Breathing new life into Yorkshire’s green spaces

View from Sugarwell Hill, Leeds
Two awards In Yorkshire are helping to connect people with their local green spaces whilst protecting them for the future.

Communities in Leeds and the Yorkshire Dales will participate in bioblitz, citizen science events, and heritage trails. Thanks to the National Lottery, over £18million has been invested in over 36 projects during the Yorkshire’s back garden campaign. A further £124,800 has now been awarded, continuing investment in the area's wildlife and habitats.

“Our green spaces and landscapes give our towns, cities and countryside their sense of place.”David Renwick, Head of HLF Yorkshire and Humber

Meanwood Valley: Wilderness on your Doorstep

Leeds City Council and Meanwood Valley Partnership received £65,000 to connect communities with sites in this green artery between Leeds city centre and the countryside. Over the next 30 months volunteers will be recruited to participate in wildlife conservation tasks.

Janet Matthews, Meanwood Valley Partnership, said: “We would love to thank National Lottery players for giving us this opportunity to celebrate the wonderful Meanwood Valley and the wealth of wildlife that is found here.”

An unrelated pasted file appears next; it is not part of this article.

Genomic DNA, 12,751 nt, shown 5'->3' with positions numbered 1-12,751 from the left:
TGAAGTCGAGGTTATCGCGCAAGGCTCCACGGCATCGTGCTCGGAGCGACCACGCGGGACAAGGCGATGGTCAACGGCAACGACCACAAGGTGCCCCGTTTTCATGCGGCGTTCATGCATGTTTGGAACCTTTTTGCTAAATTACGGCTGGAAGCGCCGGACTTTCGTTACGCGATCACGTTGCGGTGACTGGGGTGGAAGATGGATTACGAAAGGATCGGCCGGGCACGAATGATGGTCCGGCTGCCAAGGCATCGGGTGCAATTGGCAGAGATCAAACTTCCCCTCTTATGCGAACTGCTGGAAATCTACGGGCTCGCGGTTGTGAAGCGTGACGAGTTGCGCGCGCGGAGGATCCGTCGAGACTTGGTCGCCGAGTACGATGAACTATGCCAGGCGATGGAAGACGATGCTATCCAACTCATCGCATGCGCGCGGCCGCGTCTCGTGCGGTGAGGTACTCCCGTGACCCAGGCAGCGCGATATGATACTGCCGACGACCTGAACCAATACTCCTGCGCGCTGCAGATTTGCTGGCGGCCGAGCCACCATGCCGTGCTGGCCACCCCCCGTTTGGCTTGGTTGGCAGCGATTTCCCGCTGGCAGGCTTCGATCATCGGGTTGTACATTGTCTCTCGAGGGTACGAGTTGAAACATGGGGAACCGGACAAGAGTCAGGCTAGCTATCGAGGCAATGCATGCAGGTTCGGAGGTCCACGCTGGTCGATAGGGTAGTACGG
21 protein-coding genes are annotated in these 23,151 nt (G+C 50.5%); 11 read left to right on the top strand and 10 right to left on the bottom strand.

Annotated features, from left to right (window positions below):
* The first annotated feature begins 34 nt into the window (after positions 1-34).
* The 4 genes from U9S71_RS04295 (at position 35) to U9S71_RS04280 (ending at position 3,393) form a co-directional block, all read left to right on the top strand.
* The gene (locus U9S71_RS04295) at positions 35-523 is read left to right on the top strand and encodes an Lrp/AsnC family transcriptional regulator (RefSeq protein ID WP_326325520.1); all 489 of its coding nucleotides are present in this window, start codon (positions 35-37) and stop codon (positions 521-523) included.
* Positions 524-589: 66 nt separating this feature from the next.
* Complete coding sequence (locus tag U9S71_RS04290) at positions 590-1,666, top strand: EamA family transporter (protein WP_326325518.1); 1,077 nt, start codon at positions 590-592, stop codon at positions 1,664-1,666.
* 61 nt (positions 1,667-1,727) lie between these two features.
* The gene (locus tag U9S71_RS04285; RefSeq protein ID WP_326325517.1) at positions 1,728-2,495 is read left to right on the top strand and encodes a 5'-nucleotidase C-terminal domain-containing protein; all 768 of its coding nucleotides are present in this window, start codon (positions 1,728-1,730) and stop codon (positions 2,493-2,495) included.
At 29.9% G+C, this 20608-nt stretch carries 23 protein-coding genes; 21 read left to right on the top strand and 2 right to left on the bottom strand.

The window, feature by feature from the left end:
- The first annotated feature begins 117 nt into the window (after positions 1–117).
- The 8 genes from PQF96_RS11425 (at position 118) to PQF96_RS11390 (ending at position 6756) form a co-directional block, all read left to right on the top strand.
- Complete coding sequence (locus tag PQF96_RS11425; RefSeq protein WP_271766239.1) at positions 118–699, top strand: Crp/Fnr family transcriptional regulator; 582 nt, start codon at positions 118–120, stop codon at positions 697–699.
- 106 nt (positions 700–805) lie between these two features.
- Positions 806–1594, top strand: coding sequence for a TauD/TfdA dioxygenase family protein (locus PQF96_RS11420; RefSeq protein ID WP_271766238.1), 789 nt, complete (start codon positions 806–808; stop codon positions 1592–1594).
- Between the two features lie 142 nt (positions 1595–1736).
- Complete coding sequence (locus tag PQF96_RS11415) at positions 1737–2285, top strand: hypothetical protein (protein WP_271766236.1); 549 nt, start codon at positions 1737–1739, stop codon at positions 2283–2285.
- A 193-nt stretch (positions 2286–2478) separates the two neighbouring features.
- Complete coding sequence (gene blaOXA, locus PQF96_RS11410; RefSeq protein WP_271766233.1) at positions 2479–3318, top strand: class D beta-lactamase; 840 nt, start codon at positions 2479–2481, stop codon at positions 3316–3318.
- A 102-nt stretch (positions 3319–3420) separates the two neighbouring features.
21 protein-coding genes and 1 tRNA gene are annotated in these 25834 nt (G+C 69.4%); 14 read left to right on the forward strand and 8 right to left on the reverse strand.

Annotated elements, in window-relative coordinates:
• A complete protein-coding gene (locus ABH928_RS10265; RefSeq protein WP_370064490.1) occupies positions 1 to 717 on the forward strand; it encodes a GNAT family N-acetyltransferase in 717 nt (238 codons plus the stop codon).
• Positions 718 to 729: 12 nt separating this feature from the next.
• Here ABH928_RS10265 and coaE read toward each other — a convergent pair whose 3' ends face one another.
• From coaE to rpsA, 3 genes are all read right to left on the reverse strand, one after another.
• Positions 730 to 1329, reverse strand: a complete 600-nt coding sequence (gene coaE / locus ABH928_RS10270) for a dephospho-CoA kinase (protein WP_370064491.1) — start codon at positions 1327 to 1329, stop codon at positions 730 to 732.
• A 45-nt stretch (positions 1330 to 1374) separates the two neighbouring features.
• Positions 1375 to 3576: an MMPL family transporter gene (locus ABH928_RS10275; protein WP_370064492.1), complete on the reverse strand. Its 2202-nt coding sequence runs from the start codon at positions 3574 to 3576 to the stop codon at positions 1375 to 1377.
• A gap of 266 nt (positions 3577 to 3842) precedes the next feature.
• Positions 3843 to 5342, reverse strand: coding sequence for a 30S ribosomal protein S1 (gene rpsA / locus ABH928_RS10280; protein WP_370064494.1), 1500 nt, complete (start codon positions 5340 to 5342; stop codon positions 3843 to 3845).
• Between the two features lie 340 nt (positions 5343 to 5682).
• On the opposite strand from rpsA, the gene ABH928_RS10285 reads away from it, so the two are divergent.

Securing the Future of Ashes Pasture, a Natural icon of the Yorkshire Dales

A grant of £59,800 will help Yorkshire Wildlife Trust purchase the remaining land of the Ashes Pasture Site of Specific Scientific Interest (SSSI) in Ribblesdale. The site is home to curlew and other wading birds and access will be opened up with a heritage trail and virtual tour.

Jonathan Leadley, Northern Regional Manager at Yorkshire Wildlife Trust, said: “This beautiful hay meadow is a natural icon of the Dales and this grant helps us secure the future of the wildlife that lives there and will enable us to open up the site for people to visit, whilst protecting the fragile beauty of the site.”

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